With thousands and thousands over the Ohio Valley struggling to make ends meet, a suite of coronavirus aid packages, including rent and utility relief funding, eviction moratoriums, and expanded unemployment benefits, is placed to expire after December.

The consequences could be far-reaching. Poverty rates have soared as some federal programs, such as the additional $600 in weekly unemployment aid, came to a close. Now, over 75% of Kentucky's 7,654 independent restaurants are in danger of closing permanently, according to the Independent Restaurant Coalition; one out of three West Virginians is at risk of eviction; 16% of Ohioans are behind on their rent. Based on the Bls, the national unemployment rate is 6.9% – well below the terrifying peaks of late spring, but twice what it really was at February.

Even those who will have cash to spend are being more cautious by using it.

“People just continue to be uncomfortable, and rightly so,” said Sean O'Leary, a senior policy analyst with the West Virginia Center on Budget and Policy, a left-leaning think tank. “They don't want to take unnecessary risks. They’re not heading out, they are not spending the cash that they would be.”

Federal legislators from Kentucky's powerful senior senator, Majority Leader Mitch McConnell, to Democratic Speaker of the House Nancy Pelosi agree they would like to pass more aid, but despite multiple rounds of negotiations, the parties remain divided on major ticket items.

While Washington haggles over the price tag for additional aid, people across the Ohio Valley get ready for a difficult winter as soaring coronavirus cases force more restrictions on workers and businesses.

Eviction Emergency

About half of renters surveyed by the Census Bureau reported being “very likely” or “somewhat likely” to depart their house due to eviction within the coming months, according to Household Pulse data from the U.S. Census Bureau.

Housing experts have expressed concern for months in regards to a “tsunami” of evictions, including Homeless and Housing Coalition of Kentucky executive director Adrienne Bush. Inside a call with reporters in July, Bush said evictions don't happen all at once: Families often spend down their savings, take out more debt, or ask relatives for many help before they resort to homeless shelters.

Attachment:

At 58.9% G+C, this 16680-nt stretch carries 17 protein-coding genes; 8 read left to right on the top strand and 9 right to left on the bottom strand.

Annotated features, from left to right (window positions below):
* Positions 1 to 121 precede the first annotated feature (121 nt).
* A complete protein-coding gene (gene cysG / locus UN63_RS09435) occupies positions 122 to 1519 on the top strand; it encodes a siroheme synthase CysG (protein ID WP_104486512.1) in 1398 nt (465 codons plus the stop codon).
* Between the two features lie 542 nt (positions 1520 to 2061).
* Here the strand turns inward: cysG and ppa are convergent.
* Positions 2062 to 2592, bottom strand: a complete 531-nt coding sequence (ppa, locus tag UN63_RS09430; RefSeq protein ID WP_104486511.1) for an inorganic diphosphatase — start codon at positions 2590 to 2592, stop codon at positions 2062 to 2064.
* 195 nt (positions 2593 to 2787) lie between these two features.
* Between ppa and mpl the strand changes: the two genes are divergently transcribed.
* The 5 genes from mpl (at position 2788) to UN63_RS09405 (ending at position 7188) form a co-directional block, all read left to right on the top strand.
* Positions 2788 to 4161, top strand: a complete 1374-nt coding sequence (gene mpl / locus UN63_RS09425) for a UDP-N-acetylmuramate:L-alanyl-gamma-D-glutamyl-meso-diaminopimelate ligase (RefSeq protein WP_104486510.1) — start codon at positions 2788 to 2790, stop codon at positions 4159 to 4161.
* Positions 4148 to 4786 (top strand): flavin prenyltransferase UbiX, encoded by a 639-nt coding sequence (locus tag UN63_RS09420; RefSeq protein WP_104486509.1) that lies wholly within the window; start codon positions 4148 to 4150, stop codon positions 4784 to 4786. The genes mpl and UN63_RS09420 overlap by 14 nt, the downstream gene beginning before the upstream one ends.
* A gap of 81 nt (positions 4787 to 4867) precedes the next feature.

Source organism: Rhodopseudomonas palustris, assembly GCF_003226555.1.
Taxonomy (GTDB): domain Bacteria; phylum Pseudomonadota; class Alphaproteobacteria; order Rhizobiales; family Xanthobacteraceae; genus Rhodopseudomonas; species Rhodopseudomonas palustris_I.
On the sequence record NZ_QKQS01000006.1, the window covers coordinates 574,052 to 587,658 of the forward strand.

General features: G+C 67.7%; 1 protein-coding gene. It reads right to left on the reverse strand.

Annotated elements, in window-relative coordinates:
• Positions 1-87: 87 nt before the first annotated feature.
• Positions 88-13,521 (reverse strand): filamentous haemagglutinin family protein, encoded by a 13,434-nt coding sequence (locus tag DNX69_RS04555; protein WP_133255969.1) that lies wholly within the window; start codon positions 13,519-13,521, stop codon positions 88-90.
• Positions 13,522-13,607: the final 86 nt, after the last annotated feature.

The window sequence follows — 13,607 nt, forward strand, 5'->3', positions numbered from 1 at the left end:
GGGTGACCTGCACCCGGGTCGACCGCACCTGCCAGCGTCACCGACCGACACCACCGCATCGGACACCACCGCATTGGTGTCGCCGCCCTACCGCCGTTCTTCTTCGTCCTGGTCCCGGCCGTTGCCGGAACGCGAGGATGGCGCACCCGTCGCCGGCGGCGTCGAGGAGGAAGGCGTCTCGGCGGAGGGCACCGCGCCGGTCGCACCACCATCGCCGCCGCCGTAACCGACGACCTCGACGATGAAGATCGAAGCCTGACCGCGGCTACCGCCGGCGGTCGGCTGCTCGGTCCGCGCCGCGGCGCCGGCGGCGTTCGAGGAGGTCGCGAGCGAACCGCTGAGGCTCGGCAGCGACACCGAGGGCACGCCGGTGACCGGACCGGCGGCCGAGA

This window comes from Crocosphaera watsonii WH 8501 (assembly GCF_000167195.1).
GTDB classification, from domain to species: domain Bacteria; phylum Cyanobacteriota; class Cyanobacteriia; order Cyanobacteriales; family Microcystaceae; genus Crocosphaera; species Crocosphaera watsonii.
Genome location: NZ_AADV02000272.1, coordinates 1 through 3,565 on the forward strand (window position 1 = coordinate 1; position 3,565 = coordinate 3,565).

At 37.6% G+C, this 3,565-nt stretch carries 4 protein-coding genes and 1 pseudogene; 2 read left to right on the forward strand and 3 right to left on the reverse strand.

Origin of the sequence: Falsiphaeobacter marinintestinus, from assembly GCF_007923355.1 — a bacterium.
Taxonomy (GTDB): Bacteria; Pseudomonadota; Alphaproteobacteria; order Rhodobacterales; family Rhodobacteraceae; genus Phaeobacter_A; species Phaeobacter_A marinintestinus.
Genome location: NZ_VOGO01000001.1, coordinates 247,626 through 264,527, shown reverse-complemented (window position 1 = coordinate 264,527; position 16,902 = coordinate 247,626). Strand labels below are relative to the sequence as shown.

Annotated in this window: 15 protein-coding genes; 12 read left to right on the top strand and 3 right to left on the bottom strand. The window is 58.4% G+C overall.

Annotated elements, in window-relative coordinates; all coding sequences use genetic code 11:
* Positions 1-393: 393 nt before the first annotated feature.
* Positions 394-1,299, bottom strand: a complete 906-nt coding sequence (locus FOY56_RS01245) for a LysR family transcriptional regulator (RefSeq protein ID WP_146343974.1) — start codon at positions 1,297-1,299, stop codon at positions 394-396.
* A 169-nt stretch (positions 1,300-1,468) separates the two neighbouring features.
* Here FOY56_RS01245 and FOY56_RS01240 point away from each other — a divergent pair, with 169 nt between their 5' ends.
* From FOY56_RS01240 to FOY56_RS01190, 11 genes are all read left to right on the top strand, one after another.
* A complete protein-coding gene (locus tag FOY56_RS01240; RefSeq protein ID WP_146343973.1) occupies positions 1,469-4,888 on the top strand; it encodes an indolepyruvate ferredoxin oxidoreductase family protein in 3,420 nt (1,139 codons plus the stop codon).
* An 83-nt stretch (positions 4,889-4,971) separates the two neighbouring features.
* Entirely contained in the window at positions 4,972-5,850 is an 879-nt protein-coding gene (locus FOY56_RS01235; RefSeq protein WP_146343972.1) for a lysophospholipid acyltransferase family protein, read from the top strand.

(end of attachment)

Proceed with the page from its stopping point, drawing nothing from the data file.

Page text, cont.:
That's the situation landlord Mark Kidd, the master of seven rental units in Letcher County, Kentucky sees for several of his tenants. Kidd is disabled, and the rental properties account for most of his monthly income. The units rent for anywhere from $400 to $700 monthly.

“Up until maybe May, there wasn't an excessive amount of a hit to my finances out of this, but it's become a significant pressing issue within the intervening time,” he said.

Kidd's tenants have suffered financial hardship during the coronavirus, so Kidd has worked together to establish payment plans, or take over their bills. He's spent down what he'd in reserve, and he worries whether he'll have sufficient to pay for a handyman if there were to be a plumbing emergency.

One tenant was laid off in March because of the pandemic. The tenant requested unemployment, but never received it. When Kidd heard that Kentucky Gov. Andy Beshear was establishing a fund to help renters meet their payments, he encouraged the tenant to use.

Kentucky's Healthy at Home Eviction Relief Fund, that was established August 24 with $15 million in CARES Act funding, closed to new applications on November 5. Based on the website, “We haven't expended all funds, but do expect to use all available funding on applications already received.”

Kidd's tenant has not yet received aid from the fund; the application continues to be categorized as “File Review Complete” for around per month.

“I've never evicted a tenant – uh, ever,” Kidd said. “And I'm not promising I never will, but I really- that might be among the apocalyptic scenarios. However i guess this really is kind of an apocalyptic world.”